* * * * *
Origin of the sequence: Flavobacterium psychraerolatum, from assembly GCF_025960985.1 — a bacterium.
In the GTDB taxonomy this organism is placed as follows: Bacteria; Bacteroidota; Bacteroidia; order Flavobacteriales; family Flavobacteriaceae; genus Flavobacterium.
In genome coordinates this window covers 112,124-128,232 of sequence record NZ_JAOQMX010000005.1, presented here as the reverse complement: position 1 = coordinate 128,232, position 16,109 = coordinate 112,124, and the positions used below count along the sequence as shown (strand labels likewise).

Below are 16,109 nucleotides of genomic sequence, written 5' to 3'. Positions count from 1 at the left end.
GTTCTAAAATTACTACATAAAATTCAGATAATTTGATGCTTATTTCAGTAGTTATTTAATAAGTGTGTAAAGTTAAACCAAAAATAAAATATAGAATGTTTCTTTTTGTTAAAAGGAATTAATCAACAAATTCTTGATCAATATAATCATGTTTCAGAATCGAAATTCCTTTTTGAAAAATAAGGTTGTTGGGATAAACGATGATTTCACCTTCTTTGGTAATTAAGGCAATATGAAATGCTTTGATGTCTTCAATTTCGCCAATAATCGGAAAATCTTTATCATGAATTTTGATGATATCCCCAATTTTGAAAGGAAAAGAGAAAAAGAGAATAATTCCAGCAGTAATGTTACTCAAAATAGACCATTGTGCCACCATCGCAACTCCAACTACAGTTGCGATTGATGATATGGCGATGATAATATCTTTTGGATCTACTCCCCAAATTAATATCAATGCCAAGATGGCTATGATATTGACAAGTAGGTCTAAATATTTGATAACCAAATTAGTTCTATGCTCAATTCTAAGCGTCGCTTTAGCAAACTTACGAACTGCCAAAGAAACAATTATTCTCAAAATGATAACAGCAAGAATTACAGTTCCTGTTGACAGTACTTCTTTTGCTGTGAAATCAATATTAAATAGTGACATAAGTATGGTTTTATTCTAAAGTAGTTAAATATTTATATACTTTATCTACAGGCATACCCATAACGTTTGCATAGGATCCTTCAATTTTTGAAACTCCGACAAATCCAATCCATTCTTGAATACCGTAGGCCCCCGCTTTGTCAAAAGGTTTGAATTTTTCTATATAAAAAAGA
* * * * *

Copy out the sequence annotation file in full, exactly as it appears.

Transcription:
Origin of the sequence: Flavobacterium psychraerolatum, from assembly GCF_025960985.1 — a bacterium.
In the GTDB taxonomy this organism is placed as follows: Bacteria; Bacteroidota; Bacteroidia; order Flavobacteriales; family Flavobacteriaceae; genus Flavobacterium.
In genome coordinates this window covers 112,124-128,232 of sequence record NZ_JAOQMX010000005.1, presented here as the reverse complement: position 1 = coordinate 128,232, position 16,109 = coordinate 112,124, and the positions used below count along the sequence as shown (strand labels likewise).

Below are 16,109 nucleotides of genomic sequence, written 5' to 3'. Positions count from 1 at the left end.
GTTCTAAAATTACTACATAAAATTCAGATAATTTGATGCTTATTTCAGTAGTTATTTAATAAGTGTGTAAAGTTAAACCAAAAATAAAATATAGAATGTTTCTTTTTGTTAAAAGGAATTAATCAACAAATTCTTGATCAATATAATCATGTTTCAGAATCGAAATTCCTTTTTGAAAAATAAGGTTGTTGGGATAAACGATGATTTCACCTTCTTTGGTAATTAAGGCAATATGAAATGCTTTGATGTCTTCAATTTCGCCAATAATCGGAAAATCTTTATCATGAATTTTGATGATATCCCCAATTTTGAAAGGAAAAGAGAAAAAGAGAATAATTCCAGCAGTAATGTTACTCAAAATAGACCATTGTGCCACCATCGCAACTCCAACTACAGTTGCGATTGATGATATGGCGATGATAATATCTTTTGGATCTACTCCCCAAATTAATATCAATGCCAAGATGGCTATGATATTGACAAGTAGGTCTAAATATTTGATAACCAAATTAGTTCTATGCTCAATTCTAAGCGTCGCTTTAGCAAACTTACGAACTGCCAAAGAAACAATTATTCTCAAAATGATAACAGCAAGAATTACAGTTCCTGTTGACAGTACTTCTTTTGCTGTGAAATCAATATTAAATAGTGACATAAGTATGGTTTTATTCTAAAGTAGTTAAATATTTATATACTTTATCTACAGGCATACCCATAACGTTTGCATAGGATCCTTCAATTTTTGAAACTCCGACAAATCCAATCCATTCTTGAATACCGTAGGCCCCCGCTTTGTCAAAAGGTTTGAATTTTTCTATATAAAAAAGA